Neither rain nor sleet nor even the first snow storm of the season could keep Steve Forbes from his 78th day of campaigning in Iowa, reports CBS News Correspondent Cynthia Bowers.
Forbes wasn't the only one to brave the weather in Boone, a small town right smack dab in the middle of the state.
"You can send a statement, not a message of protest, but a message of positive principle," he told a group of onlookers Wednesday. Along with his social conservatism, Forbes main campaign thrust includes taxes.
"Everything you do gets taxed, then you look at this federal income tax code - no human being understands the thing," Forbes told the chilly gathering.
One Iowan, Marion Parks, said Thursday that Forbes has won him over.
"I think he's honest for one thing," he said.
His wife Murial added "When you see him on television, he isn't really an attractive person. But when you see him smile and you shake his hand, he's just a great guy."
No question the independently wealthy flat-taxer is looking more at ease on the stump these days.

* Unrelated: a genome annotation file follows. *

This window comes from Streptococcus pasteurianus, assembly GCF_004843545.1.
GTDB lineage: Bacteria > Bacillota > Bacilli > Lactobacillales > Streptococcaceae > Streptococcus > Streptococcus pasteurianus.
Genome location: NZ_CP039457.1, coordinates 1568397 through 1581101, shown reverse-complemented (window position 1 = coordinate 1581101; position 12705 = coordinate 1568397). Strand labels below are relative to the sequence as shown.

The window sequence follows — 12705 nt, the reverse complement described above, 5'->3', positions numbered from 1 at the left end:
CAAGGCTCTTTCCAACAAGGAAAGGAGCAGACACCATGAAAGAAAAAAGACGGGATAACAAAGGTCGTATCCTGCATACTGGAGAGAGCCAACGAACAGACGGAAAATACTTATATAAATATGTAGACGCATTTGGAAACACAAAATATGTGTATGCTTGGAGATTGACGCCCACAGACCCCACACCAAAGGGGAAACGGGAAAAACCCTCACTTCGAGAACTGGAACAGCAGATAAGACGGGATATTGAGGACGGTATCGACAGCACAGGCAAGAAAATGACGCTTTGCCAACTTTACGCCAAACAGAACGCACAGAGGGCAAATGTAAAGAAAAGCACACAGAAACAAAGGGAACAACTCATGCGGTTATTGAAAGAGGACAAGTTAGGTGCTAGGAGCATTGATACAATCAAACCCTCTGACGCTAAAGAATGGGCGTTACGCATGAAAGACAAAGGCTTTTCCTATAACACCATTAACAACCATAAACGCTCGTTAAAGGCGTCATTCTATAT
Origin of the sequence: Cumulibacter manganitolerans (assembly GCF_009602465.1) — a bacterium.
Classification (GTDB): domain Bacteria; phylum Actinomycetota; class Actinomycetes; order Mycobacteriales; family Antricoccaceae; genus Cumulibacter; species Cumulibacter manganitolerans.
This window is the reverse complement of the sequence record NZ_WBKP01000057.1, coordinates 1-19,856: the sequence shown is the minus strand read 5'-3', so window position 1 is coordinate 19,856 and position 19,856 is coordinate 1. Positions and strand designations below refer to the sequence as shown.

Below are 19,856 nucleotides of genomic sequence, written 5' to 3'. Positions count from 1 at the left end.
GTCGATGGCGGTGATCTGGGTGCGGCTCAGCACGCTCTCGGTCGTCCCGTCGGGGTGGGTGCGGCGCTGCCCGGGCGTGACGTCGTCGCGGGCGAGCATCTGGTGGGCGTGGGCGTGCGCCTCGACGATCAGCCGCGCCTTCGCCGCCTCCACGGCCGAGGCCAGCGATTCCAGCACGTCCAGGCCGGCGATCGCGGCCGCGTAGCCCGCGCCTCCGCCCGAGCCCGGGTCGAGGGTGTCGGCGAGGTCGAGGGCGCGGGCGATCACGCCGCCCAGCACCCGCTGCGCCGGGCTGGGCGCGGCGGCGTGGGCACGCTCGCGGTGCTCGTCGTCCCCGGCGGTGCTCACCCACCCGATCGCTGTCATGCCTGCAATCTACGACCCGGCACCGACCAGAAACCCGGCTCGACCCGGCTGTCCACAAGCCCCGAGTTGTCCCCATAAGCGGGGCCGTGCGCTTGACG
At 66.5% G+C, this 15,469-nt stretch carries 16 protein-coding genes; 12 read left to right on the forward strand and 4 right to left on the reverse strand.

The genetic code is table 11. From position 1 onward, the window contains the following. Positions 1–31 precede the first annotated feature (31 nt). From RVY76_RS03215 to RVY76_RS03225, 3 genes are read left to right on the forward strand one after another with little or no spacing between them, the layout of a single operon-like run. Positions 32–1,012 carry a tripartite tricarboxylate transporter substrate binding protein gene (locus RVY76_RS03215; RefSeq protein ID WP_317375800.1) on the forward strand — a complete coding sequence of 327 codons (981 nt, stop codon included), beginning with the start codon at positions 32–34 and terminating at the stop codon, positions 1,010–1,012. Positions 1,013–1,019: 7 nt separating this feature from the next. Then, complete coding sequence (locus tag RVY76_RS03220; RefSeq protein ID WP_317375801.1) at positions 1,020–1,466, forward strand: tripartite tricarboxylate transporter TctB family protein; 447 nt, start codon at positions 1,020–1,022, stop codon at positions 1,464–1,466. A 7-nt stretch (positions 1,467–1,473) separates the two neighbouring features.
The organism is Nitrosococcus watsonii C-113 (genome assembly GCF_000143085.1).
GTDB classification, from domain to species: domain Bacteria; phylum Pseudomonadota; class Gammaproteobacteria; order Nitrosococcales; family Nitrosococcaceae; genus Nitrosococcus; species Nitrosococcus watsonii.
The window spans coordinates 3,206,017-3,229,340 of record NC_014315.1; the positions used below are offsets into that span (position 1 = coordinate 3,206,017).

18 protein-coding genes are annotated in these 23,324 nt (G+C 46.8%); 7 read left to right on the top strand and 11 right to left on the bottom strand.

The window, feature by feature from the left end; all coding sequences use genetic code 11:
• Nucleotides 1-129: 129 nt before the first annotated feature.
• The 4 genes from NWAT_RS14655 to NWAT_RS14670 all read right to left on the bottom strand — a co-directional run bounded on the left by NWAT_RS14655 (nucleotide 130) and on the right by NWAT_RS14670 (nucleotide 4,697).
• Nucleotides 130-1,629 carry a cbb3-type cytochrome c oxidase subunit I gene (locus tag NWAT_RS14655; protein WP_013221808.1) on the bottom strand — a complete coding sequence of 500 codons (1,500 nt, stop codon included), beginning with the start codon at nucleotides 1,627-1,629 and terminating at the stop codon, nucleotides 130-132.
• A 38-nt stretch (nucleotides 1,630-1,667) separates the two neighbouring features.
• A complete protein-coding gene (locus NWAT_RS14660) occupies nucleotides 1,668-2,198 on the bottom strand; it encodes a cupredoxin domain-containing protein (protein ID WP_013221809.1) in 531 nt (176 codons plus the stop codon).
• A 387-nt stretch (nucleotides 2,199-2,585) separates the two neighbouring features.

But if many Iowans regard Forbes as a straight shooter, some of his rivals in the GOP have a different take.
"Steve Forbes has a history of unfairly attacking fellow Republicans," says one television ad, produced by the Republican Leadership Council, currently running in Iowa.
For Forbes, however, the fact that he's a target at all is proof that he's regarded as a serious threat by more prominent Republican rivals. He has spent millions here trying to break through and he knows that if he can't pull off an upset in Iowa, he's unlikely to anywhere else.
His own polling suggests that his deficit has narrowed to the 15-point range, giving him hope of finishing within 10 points of Bush for a strong second place.